This essay attempts to refute the conventionalist aspect of Nelson Goodman's theory of representation that is still one of the most influential theories of aesthetics in our time. However, the primary aim of this essay is not to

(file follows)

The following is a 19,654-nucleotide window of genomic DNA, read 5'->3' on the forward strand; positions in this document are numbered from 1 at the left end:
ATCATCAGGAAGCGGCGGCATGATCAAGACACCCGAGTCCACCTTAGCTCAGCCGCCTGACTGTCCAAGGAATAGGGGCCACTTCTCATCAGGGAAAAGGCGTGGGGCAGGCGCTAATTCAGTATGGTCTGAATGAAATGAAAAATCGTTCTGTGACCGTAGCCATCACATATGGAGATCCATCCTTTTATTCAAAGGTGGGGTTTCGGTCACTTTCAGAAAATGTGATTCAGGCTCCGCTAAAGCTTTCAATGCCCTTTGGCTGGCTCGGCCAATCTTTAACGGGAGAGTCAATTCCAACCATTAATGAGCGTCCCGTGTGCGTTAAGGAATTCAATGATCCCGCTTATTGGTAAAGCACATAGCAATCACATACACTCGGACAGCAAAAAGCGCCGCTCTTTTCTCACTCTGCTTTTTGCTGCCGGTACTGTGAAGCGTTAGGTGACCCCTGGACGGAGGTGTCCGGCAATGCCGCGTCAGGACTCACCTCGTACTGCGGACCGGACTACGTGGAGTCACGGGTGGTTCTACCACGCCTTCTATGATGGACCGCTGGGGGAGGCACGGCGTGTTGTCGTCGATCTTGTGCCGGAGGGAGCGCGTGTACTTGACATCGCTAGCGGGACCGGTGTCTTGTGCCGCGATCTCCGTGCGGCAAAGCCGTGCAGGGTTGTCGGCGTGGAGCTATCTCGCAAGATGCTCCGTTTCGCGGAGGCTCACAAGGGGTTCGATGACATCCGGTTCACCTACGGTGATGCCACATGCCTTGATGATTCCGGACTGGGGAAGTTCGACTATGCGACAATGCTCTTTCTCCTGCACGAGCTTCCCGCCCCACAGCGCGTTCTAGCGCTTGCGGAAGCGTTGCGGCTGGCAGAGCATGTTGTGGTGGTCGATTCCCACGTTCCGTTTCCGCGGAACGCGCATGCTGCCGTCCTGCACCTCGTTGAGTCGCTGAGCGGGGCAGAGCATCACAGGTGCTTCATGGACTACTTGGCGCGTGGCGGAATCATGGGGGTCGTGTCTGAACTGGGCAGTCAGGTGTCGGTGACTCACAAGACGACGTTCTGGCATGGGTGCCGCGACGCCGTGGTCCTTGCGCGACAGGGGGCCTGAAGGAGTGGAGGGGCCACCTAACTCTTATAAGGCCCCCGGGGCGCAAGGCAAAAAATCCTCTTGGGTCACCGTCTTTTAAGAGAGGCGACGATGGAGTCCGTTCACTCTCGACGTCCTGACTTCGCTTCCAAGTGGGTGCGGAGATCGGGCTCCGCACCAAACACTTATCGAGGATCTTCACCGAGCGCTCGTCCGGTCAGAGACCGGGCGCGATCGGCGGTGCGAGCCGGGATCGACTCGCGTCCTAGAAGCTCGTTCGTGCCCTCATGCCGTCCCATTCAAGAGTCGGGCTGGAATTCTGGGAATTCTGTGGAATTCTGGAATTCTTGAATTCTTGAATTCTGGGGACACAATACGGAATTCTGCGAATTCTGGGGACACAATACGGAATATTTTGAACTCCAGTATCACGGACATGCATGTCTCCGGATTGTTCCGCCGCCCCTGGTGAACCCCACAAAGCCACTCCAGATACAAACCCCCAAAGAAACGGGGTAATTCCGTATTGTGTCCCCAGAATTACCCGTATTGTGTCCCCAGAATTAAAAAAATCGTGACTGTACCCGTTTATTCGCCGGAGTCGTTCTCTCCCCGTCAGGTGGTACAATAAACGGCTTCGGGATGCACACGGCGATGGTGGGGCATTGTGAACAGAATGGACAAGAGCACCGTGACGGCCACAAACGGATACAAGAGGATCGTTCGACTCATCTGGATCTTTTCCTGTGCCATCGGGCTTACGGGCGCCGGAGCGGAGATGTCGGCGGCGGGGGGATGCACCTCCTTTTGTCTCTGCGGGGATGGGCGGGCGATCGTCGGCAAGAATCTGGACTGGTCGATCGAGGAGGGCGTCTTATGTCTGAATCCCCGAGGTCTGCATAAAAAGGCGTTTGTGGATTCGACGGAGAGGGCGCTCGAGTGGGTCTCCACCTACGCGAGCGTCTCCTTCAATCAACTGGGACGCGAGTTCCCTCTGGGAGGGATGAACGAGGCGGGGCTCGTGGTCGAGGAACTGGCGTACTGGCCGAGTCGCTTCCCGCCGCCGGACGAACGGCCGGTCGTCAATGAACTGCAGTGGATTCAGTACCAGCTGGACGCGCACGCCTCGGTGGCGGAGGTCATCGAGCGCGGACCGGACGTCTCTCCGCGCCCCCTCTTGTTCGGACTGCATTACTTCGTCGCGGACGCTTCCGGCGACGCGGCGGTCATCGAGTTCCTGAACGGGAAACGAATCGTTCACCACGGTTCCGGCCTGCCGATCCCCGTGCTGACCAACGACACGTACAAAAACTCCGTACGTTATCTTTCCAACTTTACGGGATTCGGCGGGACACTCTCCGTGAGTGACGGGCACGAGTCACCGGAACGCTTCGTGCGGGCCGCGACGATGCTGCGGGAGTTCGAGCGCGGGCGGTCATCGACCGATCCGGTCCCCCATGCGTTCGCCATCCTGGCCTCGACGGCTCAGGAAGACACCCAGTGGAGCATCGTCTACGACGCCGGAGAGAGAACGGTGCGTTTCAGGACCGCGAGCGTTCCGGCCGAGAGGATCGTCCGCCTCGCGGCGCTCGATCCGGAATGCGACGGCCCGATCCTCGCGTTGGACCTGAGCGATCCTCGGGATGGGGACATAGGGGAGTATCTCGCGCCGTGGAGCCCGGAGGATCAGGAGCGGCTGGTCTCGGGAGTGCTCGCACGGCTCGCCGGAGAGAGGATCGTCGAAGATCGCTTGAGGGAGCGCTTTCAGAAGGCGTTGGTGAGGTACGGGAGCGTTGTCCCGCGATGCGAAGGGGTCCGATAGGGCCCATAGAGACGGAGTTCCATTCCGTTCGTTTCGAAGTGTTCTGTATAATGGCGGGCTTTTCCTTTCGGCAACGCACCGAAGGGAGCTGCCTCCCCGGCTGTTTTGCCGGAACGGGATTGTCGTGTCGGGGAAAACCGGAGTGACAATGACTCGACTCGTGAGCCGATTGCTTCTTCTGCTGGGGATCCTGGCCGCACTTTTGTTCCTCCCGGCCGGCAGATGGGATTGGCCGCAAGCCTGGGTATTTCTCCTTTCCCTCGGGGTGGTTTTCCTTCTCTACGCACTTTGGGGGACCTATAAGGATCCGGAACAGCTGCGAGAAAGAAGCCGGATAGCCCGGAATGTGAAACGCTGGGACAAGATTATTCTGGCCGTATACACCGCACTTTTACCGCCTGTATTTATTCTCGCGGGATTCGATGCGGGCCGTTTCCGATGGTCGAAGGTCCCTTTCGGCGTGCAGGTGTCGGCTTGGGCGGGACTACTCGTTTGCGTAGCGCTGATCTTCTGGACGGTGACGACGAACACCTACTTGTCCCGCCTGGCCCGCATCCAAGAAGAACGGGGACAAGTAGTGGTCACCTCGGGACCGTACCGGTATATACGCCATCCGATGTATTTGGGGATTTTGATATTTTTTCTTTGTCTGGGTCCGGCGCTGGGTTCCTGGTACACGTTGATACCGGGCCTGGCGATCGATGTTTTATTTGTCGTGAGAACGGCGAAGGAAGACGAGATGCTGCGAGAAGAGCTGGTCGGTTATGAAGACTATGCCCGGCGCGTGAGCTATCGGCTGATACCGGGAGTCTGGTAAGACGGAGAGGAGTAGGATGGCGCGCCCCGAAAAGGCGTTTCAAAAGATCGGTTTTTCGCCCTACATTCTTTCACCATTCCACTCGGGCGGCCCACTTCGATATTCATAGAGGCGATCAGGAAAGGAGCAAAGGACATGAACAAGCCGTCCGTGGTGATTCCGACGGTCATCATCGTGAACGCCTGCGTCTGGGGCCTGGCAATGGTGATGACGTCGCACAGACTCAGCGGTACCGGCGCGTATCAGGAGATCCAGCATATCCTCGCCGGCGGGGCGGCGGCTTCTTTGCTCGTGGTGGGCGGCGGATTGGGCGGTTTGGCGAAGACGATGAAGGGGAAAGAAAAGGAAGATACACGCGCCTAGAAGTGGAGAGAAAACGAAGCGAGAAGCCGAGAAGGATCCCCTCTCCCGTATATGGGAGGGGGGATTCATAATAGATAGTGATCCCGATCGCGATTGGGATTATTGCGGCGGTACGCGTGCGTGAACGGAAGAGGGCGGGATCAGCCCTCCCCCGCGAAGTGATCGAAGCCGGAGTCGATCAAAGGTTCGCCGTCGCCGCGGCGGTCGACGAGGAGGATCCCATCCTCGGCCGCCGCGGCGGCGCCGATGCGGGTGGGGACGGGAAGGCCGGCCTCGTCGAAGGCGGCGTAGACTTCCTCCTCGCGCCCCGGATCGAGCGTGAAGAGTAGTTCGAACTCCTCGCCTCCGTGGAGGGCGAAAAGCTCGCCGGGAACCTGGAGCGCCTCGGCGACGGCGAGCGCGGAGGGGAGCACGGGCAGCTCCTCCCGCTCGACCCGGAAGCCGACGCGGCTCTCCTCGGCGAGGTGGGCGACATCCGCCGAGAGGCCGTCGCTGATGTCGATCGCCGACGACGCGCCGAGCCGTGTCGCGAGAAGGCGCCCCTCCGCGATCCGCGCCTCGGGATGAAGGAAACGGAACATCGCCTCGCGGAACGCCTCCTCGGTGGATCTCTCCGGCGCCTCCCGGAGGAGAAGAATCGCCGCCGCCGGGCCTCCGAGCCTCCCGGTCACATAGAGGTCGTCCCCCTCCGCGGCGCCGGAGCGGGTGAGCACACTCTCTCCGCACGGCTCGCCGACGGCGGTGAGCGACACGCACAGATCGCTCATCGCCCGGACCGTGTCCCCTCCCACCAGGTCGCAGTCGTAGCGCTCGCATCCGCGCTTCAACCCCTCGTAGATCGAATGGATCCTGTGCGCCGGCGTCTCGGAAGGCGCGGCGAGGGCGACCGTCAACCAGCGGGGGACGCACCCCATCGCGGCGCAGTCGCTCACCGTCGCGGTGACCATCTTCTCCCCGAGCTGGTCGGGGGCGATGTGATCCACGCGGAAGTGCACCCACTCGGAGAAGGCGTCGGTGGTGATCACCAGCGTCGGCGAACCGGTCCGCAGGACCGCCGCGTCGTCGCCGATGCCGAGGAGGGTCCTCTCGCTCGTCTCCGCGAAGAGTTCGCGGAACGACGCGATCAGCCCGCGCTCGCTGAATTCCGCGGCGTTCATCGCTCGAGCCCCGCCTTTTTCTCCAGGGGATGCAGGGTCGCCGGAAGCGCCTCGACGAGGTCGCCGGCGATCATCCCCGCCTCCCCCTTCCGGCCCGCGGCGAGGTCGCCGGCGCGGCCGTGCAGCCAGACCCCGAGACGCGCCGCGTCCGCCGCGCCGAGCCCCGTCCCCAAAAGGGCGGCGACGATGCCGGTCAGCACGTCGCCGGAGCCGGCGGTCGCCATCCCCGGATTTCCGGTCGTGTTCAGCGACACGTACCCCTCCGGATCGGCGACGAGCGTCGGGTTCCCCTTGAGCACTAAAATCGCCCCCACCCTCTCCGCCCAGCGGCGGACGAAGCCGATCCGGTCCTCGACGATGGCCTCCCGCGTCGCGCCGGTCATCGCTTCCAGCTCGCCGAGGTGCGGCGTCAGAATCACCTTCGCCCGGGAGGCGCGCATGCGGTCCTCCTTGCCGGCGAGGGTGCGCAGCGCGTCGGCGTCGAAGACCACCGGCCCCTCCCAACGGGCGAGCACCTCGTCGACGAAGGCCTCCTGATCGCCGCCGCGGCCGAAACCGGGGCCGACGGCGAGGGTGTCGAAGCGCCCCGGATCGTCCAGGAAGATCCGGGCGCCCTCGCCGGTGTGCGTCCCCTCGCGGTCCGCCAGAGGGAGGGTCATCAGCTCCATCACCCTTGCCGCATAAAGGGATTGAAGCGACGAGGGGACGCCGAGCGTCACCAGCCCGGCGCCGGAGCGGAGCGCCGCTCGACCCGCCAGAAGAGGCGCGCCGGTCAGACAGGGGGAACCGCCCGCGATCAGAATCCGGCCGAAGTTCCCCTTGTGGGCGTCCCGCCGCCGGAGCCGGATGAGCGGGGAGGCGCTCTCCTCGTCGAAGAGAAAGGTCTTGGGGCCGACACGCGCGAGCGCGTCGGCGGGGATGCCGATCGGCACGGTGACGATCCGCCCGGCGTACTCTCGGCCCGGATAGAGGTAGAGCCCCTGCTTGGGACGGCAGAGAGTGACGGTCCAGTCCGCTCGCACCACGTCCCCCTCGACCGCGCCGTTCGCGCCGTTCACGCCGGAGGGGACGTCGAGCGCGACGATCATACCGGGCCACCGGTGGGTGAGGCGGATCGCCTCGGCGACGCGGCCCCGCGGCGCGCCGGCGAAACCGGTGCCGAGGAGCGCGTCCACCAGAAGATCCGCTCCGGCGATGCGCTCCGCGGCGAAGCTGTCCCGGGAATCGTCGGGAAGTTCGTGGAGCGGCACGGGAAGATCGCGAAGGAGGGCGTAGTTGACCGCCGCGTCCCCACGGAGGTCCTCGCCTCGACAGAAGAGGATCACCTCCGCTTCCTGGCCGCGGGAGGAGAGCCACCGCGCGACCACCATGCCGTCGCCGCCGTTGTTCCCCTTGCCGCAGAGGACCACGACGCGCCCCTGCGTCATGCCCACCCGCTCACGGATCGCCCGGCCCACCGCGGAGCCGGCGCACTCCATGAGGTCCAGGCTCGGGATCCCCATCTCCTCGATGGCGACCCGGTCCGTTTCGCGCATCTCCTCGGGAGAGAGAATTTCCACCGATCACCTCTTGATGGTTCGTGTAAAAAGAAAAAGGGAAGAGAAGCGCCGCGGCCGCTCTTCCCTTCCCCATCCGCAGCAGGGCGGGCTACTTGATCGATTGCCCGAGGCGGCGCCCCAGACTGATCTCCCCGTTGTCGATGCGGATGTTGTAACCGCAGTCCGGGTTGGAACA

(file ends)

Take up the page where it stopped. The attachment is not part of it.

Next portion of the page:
summarize the long ongoing debate between the conventionalist and the opposed views of art, but rather to re-examine in its wider context the conventionalistic view and its implications for twentieth-century art. This re-examination will be carried out from vantage points such as paleoanthropology, prehistoric art, hierarchy theory, empirical findings of psychology, relations theory (logic) and other fields, thus bridging between empirical and philosophical contributions to the elucidation of this problem. A central argument of this essay is that the conventionalist view is not only mistaken but that it has destructive implications for art as a symbolic activity. This follows from the fact that this view reduces the artistic to the perceptual and to the habitual, and thereby abets the complete blurring of the lines of demarcation between art and non-art, which is perhaps the main problem of art in the present century and in the foreseeable future.